Tuesday, November 18, 2008

Prop 8 Protest, Seattle, 15 Nov 2008

Here are almost all of the pictures I took on Saturday. As a blogger-member of the press *gling*, I took well over 200 images. 117 of them were good enough to share. Below, interspersed with my notes, you'll find some of my favorite images.

I got to Volunteer Park around 11:30, after sharing a bus ride with at least a dozen other people bound for the demonstration, and I headed for the outdoor stage. On my way, I passed this protester. I think this is one of my favorite images -- don't hate on America. Simple. The thing that the pro-8 people forget is that Gay Americans are just as American as Straight Americans.
I took several other pictures on my way up to the stage, many of people with clever signs, some kids running around, and between my arrival and the beginnings of the speeches, I took several pictures of couples who just want their unions to be as valued as those of straight couples.

There were a lot of kids. It was great to see too. And, in light of Seattles homogeny (as in milk), it was good to see the amount of diversity at the event. Old, young, black, white, Asian, Hispanic, straight, gay, and trans (and a Mormon missionary -- whom I point out because he was the only person advertising his religion on his sleeve... literally). All kinds of people showed up to rally around a single message: homosexuals are people too.
The festivities themselves were relatively brief, but featured a number of Seattle and Washington politicians who are out and pressing for the recognition of, not only their own marriages, but those of others.

Organizer Kyler Powell told us about growing up in the LDS church, and how when he asked about love, his dad said "Love is a promise two people make when they would move mountains for each other.
State Senator Ed Murray and his partner Michael spoke briefly. Senator Murray quoted Gandhi, "First they ignored us, then they laughed at us; then the fought us; then we won."

He was followed by State Senator Joe McDermott, who said, "we may be here out of frustration, but we can use that energy" to make the changes we seek.

Next up was the very enthusiastic King County Executive, Ron Simms -- so enthusiastic, in fact, that it was hard to get a good picture of him. He recalled, back in the day when people would try to used the Bible to justify their racism, and how his teachers would laugh at him and tell him to go home; when he told his parents his father would smile and tell him it was time for another march. "Talk about immorality?!" Simms began, "Talk about hunger - talk about war, that's immoral! But do not tell me that when two people love each other - that is right!"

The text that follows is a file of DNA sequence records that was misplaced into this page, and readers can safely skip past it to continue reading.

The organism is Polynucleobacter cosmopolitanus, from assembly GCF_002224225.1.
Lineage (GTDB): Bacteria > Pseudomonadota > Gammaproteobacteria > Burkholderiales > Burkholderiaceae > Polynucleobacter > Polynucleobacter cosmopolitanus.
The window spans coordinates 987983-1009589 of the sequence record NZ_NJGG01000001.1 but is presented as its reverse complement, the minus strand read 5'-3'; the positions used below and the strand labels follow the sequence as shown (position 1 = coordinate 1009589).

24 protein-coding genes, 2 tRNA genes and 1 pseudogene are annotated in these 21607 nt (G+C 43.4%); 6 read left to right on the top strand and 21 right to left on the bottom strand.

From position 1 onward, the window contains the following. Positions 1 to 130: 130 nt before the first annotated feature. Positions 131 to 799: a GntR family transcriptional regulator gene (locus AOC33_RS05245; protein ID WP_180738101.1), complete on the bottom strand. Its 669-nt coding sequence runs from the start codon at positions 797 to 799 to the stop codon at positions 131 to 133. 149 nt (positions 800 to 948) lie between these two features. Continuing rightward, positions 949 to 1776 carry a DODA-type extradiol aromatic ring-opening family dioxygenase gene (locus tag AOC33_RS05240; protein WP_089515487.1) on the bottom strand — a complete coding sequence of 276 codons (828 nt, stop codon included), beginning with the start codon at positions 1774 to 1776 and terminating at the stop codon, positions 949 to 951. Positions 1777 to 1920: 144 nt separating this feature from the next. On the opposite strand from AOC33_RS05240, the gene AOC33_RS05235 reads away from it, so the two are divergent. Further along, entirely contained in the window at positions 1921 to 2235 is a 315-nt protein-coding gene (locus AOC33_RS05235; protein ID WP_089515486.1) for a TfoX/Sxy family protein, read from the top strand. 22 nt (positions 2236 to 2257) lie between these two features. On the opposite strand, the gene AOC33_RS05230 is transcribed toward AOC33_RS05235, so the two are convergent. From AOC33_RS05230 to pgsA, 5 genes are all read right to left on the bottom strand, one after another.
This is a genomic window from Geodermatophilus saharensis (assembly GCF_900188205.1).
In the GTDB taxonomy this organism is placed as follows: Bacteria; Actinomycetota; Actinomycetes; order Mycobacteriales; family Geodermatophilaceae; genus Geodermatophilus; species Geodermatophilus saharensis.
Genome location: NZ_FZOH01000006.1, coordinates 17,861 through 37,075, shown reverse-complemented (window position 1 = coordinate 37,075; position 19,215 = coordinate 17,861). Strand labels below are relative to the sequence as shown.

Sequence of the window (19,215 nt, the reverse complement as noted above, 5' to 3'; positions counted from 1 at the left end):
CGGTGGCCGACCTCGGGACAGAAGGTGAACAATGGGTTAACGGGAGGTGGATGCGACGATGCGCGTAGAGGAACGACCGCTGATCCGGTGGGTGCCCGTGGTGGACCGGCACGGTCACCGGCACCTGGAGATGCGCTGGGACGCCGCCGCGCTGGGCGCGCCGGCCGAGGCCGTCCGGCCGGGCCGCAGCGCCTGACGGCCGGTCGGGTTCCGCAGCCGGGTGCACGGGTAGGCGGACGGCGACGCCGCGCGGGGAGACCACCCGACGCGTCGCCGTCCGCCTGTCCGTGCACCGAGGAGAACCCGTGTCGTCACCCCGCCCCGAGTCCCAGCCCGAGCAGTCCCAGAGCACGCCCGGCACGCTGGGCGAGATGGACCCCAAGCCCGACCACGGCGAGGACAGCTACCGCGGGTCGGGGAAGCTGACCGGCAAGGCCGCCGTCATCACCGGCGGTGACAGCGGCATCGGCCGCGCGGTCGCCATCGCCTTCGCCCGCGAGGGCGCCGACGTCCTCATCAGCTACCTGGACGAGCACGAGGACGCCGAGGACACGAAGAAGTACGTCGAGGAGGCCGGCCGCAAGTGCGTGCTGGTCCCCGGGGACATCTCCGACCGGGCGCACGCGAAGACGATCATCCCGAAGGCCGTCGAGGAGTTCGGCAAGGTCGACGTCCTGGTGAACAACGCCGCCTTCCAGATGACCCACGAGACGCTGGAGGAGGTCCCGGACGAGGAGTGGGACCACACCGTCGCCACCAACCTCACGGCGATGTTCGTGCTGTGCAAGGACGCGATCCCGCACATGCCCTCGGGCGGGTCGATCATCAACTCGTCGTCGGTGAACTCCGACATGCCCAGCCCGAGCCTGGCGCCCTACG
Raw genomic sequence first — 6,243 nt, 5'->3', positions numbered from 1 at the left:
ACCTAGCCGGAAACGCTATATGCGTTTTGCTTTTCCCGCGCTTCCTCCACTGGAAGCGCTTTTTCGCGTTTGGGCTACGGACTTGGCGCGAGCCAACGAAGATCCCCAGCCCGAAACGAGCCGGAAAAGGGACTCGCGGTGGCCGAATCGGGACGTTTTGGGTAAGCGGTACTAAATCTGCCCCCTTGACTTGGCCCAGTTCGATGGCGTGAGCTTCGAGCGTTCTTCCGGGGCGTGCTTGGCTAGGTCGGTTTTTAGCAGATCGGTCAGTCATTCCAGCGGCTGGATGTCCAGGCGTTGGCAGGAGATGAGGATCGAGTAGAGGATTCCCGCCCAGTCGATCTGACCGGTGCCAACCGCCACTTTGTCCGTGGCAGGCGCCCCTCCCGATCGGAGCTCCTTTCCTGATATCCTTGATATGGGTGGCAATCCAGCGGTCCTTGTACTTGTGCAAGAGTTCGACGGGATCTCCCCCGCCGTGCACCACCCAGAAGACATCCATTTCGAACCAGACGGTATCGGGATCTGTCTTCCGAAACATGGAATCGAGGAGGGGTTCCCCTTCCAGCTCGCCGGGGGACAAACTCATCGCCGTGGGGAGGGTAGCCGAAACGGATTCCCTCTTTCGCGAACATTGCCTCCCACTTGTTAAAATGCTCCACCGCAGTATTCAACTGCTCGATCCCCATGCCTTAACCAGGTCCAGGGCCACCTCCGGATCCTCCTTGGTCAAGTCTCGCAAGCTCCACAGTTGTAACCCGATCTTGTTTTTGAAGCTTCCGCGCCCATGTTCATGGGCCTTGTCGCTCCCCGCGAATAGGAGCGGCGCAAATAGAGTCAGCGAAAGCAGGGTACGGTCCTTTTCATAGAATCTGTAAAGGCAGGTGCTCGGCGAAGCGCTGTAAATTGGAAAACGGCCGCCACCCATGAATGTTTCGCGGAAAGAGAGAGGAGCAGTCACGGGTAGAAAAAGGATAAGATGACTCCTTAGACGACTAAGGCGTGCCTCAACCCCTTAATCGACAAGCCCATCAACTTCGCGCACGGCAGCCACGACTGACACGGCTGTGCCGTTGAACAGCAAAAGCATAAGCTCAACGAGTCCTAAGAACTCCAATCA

PFLAG representatives Ben Vogt and his partner Jeff Albertson also spoke, rejecting the idea that their partnership, their citizenship was somehow less. Jeff quoted Dr. King, "When any society tells me that I cannot marry, that society has cut off a segment of my freedom." Hells yes, Dr. King.

"I am Charlene Strong, and I'm here to recruit you," said the next speaker, invoking the memory of Harvey Milk, the first openly gay member of the US Congress (who was assassinated 30 years ago). "Equality is not multiple choice," she said, still feeling the pain from being told that she could not see her wife as she lay dying several years ago. Heartbreak still wells up in me, to think that anyone would be denied the opportunity to comfort a dying loved one, all based on some arbitrary rule that says one couple's union is recognized by the state, but another union is not. How did we come to this? This hierarchy of relationships? It's bad enough that so many relationships have a power structure built into them, but to have a power structure amoung two different, unrelated relationships? That's just stupid.

Seattle Mayor, Greg Nickels agreed, declaring 15 November 2008 Marriage Equality Day.
After that declaration, the flags were unfurled (American and Gay Pride) and the march to Westlake Center began. I would estimate that about 4,000 people showed up. 4,000 people, marching 2.5 miles, with signs and chants, and various other forms of jubiliation.

Despite the fact that I climbed the 100 or so stairs to the top of the water tower (and back
down) and was very,
very sore by the end of the day, I had so much fun. Civil Rights are very important to me, and it was very rewarding to stand up with my fellow citizens and say "NO, we're not going to allow the rights of Americans to be taken away like that". And while a protest, no matter how enormous it was (4,000 times 50 states... 80,000 people -- that's an Obama rally!) is not going to repeal Prop 8, or magically give gay Americans their rights, but the more of us that stand up in more places and more often, the sooner we'll be taking further steps toward true equality. The struggle to help gay Americans have their full rights didn't end on Saturday. The struggle for freedom for everyone in this country isn't even close to being over, but that we are still striving rather than having resigned ourselves to accepting this shit because "that's how it's always been".
We all know that "that's how it's always been" isn't good enough. It's simply not. The people I marched with on Saturday are all very important people. They vote, they pay taxes, they love, they get angry and throw things, they get sick, and just because it's always been that because of their sexual orientations or gender identities they've been thought of as less-than, does not mean that it can, should, or will continue that way. If this country is going to remain the greatest, we have to start measuring our greatness by the way we treat our citizens, not the sizes of our guns.
And start acting like Americans.

1 comment:

Ben Varkentine said...

Well said. And BTW, I was there too.